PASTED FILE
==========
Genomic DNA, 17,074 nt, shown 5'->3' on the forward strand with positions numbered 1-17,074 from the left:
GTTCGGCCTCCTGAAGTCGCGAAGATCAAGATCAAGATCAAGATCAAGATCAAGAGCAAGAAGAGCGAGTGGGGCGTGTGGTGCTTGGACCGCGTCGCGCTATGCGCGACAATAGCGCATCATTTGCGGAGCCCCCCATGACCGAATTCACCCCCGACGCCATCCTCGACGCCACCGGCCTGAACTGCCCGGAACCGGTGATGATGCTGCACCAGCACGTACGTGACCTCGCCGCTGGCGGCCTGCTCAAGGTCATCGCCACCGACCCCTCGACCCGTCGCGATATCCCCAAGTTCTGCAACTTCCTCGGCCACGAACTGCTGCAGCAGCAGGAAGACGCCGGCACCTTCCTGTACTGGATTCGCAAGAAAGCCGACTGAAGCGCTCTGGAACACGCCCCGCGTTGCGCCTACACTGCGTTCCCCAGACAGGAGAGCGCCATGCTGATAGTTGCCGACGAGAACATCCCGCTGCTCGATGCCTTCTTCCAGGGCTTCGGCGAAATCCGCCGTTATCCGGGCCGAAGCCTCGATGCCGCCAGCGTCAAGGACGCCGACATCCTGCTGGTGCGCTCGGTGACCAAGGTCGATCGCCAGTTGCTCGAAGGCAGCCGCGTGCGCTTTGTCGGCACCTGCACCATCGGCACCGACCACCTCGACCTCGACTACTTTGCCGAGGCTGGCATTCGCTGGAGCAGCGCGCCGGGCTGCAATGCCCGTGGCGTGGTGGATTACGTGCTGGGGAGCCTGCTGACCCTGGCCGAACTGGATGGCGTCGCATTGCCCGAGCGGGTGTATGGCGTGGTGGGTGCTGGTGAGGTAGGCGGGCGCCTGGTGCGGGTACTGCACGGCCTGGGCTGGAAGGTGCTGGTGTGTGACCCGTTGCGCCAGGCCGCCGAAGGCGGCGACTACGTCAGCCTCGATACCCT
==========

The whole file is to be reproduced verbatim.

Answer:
Genomic DNA, 17,074 nt, shown 5'->3' on the forward strand with positions numbered 1-17,074 from the left:
GTTCGGCCTCCTGAAGTCGCGAAGATCAAGATCAAGATCAAGATCAAGATCAAGAGCAAGAAGAGCGAGTGGGGCGTGTGGTGCTTGGACCGCGTCGCGCTATGCGCGACAATAGCGCATCATTTGCGGAGCCCCCCATGACCGAATTCACCCCCGACGCCATCCTCGACGCCACCGGCCTGAACTGCCCGGAACCGGTGATGATGCTGCACCAGCACGTACGTGACCTCGCCGCTGGCGGCCTGCTCAAGGTCATCGCCACCGACCCCTCGACCCGTCGCGATATCCCCAAGTTCTGCAACTTCCTCGGCCACGAACTGCTGCAGCAGCAGGAAGACGCCGGCACCTTCCTGTACTGGATTCGCAAGAAAGCCGACTGAAGCGCTCTGGAACACGCCCCGCGTTGCGCCTACACTGCGTTCCCCAGACAGGAGAGCGCCATGCTGATAGTTGCCGACGAGAACATCCCGCTGCTCGATGCCTTCTTCCAGGGCTTCGGCGAAATCCGCCGTTATCCGGGCCGAAGCCTCGATGCCGCCAGCGTCAAGGACGCCGACATCCTGCTGGTGCGCTCGGTGACCAAGGTCGATCGCCAGTTGCTCGAAGGCAGCCGCGTGCGCTTTGTCGGCACCTGCACCATCGGCACCGACCACCTCGACCTCGACTACTTTGCCGAGGCTGGCATTCGCTGGAGCAGCGCGCCGGGCTGCAATGCCCGTGGCGTGGTGGATTACGTGCTGGGGAGCCTGCTGACCCTGGCCGAACTGGATGGCGTCGCATTGCCCGAGCGGGTGTATGGCGTGGTGGGTGCTGGTGAGGTAGGCGGGCGCCTGGTGCGGGTACTGCACGGCCTGGGCTGGAAGGTGCTGGTGTGTGACCCGTTGCGCCAGGCCGCCGAAGGCGGCGACTACGTCAGCCTCGATACCCT